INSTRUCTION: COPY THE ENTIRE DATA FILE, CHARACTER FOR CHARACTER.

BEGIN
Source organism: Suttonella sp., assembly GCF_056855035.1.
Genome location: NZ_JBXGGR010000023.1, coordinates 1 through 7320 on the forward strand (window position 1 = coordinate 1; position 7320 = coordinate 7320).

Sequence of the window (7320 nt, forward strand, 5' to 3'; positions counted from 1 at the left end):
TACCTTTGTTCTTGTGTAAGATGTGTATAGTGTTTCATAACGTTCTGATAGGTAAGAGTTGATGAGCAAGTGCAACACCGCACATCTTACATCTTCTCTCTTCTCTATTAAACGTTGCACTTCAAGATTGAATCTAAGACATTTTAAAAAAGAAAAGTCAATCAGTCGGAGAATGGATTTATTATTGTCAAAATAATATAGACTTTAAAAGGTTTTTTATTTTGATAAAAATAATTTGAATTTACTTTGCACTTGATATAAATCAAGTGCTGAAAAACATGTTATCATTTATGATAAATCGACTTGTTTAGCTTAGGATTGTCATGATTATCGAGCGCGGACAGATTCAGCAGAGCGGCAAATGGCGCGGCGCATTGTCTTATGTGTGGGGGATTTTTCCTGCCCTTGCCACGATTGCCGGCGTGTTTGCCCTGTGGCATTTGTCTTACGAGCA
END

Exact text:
Source organism: Suttonella sp., assembly GCF_056855035.1.
Genome location: NZ_JBXGGR010000023.1, coordinates 1 through 7320 on the forward strand (window position 1 = coordinate 1; position 7320 = coordinate 7320).

Sequence of the window (7320 nt, forward strand, 5' to 3'; positions counted from 1 at the left end):
TACCTTTGTTCTTGTGTAAGATGTGTATAGTGTTTCATAACGTTCTGATAGGTAAGAGTTGATGAGCAAGTGCAACACCGCACATCTTACATCTTCTCTCTTCTCTATTAAACGTTGCACTTCAAGATTGAATCTAAGACATTTTAAAAAAGAAAAGTCAATCAGTCGGAGAATGGATTTATTATTGTCAAAATAATATAGACTTTAAAAGGTTTTTTATTTTGATAAAAATAATTTGAATTTACTTTGCACTTGATATAAATCAAGTGCTGAAAAACATGTTATCATTTATGATAAATCGACTTGTTTAGCTTAGGATTGTCATGATTATCGAGCGCGGACAGATTCAGCAGAGCGGCAAATGGCGCGGCGCATTGTCTTATGTGTGGGGGATTTTTCCTGCCCTTGCCACGATTGCCGGCGTGTTTGCCCTGTGGCATTTGTCTTACGAGCA